When last we passed through Franconia Notch it was late September -- County Fair time. The Fall leaves were just loosing their grip in the face of blustry winds. B&B's were everywhere, inviting but desolate; Large parking lots were empty at "attractions", most restaurants were shuttered.
..might be pretty busy in Summer, we noted.
YEAH!! No wonder that guy winced when we told him where we were heading.
Our converstation with Wayne had been very pleasant as we met by the edge of Joe's Pond and exchanged our liberal, granola-eating, live-free-or-die, used bookstore Bona Fides, but our planned itinerary caused him unspoken dismay.
We said goodbye to Wayne and rough-textured hwy 15 and slipped down a long smooth entry to Interstate 91/93. (we can be excused this lapse since this leads to the ONLY Interstate that is also a National Parkway. The Notch is gorgeous and the traffic moderate, so we were totally unprepared for the madhouse at the Flume/State Park Visitor Center which includes shops, snack bar and admission tickets. We were looking for a camping place at the park and a chance to ride the bike trail.
That's Full, we heard from a very cheerful attendant.
Commercial or goverment? she asked reaching for the catalog of New Hampshire campgrounds.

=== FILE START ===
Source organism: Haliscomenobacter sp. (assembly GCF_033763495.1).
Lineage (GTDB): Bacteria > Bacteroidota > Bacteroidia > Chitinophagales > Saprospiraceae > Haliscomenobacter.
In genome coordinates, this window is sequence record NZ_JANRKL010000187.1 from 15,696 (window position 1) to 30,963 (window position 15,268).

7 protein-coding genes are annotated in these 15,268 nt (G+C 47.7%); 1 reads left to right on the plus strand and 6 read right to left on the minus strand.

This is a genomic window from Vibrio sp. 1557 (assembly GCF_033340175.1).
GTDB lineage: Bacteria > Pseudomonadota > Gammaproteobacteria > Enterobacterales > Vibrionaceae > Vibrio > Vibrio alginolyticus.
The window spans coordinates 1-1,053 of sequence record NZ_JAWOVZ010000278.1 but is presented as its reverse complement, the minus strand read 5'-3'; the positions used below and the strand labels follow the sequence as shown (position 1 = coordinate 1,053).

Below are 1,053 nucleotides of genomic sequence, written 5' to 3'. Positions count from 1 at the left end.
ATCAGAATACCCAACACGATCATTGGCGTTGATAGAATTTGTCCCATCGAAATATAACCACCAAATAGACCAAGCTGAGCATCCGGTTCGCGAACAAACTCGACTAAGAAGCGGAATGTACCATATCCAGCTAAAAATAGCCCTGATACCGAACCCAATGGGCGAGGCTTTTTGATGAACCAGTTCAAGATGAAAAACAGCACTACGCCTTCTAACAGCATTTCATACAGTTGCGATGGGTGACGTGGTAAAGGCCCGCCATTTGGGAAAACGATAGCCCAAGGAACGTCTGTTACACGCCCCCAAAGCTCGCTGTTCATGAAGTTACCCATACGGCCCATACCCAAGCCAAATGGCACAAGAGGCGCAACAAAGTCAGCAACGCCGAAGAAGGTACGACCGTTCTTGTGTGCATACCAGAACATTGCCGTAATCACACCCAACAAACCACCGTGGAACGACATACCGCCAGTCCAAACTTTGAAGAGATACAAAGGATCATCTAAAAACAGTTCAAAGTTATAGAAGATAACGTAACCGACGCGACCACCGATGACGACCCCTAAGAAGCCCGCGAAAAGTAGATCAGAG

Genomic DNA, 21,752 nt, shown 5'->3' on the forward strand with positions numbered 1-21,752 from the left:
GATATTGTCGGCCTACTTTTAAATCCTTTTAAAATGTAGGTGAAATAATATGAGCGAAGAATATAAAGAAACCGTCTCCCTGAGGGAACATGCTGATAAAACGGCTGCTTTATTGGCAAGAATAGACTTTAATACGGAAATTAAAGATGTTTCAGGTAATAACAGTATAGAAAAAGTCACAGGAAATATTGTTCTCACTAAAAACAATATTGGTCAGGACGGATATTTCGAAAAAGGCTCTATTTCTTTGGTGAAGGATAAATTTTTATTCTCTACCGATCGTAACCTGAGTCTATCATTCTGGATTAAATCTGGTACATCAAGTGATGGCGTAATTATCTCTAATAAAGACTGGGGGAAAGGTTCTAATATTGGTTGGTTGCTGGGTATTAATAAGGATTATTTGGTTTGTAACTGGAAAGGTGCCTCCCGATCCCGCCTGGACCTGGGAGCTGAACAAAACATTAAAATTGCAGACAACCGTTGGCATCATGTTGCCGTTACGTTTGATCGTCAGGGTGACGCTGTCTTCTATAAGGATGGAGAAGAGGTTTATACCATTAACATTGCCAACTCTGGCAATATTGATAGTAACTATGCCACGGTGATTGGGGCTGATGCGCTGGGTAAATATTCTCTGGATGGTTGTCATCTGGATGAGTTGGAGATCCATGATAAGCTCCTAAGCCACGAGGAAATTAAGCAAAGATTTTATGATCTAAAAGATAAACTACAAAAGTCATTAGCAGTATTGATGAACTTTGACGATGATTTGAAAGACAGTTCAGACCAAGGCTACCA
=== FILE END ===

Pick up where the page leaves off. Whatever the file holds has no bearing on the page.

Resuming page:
You need hook-ups?
That your Airstream?
...and you don't need hookups?
....but you want to stay close to this...?
Time once again to declare our Granola-eating Bona Fides. This accomplished, she whipped out a strip map of the Kancamagus Highway.
This is 34 miles of National Forest Highway -- the FIRST National Scenic Byway. She quickly highlighted a necklace of five NF campgrounds.
This one is about midway ... (between the waterslides of Lincoln and Conway was left unspoken).
The Gauntlet of vacation experiences for the next few miles left little doubt that we would prefer to leave "this" in our wake.
Look a waterpark..take the next left!
We "proceeded on" to Jigger Johnson NF campground, the forest-lined road cooling us and the 3000 foot climb doing the opposite for the Ginormous Mechanical Conveyance (GMC). The forest has reclaimed this "intervale" where White Pine 80 feet to the first branch were once marked with the "Broad Arrow" of the English king, destined to be masts for the Royal Navy. Then came settlers, part-time loggers, then railroads, then industrial clear-cut logging just before the great fires. Our site is spacious, level and surrounded by 85 year old trees and lots of low conifers. The White Mountains are back and getting better.
Nearby, the Russel Colbath Historical Site taught us much about the place and the logging history. The interpreters were a joy and we nearly overstayed our welcome.